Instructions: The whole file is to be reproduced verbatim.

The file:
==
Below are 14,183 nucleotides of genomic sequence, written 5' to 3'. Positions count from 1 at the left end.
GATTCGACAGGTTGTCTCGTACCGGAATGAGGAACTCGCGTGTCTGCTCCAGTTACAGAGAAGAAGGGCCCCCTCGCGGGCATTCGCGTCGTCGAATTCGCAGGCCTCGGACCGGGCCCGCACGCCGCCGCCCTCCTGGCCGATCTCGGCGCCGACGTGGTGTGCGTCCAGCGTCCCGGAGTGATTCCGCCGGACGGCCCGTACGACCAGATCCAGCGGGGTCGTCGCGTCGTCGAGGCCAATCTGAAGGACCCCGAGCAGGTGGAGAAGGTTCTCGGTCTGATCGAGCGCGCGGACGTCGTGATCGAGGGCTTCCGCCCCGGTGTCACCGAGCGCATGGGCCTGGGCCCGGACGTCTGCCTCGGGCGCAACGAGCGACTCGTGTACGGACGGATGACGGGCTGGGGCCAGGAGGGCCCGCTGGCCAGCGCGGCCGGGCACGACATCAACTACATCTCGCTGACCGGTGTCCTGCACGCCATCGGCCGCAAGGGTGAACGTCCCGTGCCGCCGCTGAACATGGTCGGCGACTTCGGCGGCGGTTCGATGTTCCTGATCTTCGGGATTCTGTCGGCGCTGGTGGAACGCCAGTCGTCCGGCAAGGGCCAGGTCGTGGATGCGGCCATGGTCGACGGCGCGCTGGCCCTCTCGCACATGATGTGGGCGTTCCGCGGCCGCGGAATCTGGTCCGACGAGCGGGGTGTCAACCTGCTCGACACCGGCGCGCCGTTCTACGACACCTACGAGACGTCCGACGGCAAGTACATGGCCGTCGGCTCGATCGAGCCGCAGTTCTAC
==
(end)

Below are 14,183 nucleotides of genomic sequence, written 5' to 3'. Positions count from 1 at the left end.
GATTCGACAGGTTGTCTCGTACCGGAATGAGGAACTCGCGTGTCTGCTCCAGTTACAGAGAAGAAGGGCCCCCTCGCGGGCATTCGCGTCGTCGAATTCGCAGGCCTCGGACCGGGCCCGCACGCCGCCGCCCTCCTGGCCGATCTCGGCGCCGACGTGGTGTGCGTCCAGCGTCCCGGAGTGATTCCGCCGGACGGCCCGTACGACCAGATCCAGCGGGGTCGTCGCGTCGTCGAGGCCAATCTGAAGGACCCCGAGCAGGTGGAGAAGGTTCTCGGTCTGATCGAGCGCGCGGACGTCGTGATCGAGGGCTTCCGCCCCGGTGTCACCGAGCGCATGGGCCTGGGCCCGGACGTCTGCCTCGGGCGCAACGAGCGACTCGTGTACGGACGGATGACGGGCTGGGGCCAGGAGGGCCCGCTGGCCAGCGCGGCCGGGCACGACATCAACTACATCTCGCTGACCGGTGTCCTGCACGCCATCGGCCGCAAGGGTGAACGTCCCGTGCCGCCGCTGAACATGGTCGGCGACTTCGGCGGCGGTTCGATGTTCCTGATCTTCGGGATTCTGTCGGCGCTGGTGGAACGCCAGTCGTCCGGCAAGGGCCAGGTCGTGGATGCGGCCATGGTCGACGGCGCGCTGGCCCTCTCGCACATGATGTGGGCGTTCCGCGGCCGCGGAATCTGGTCCGACGAGCGGGGTGTCAACCTGCTCGACACCGGCGCGCCGTTCTACGACACCTACGAGACGTCCGACGGCAAGTACATGGCCGTCGGCTCGATCGAGCCGCAGTTCTAC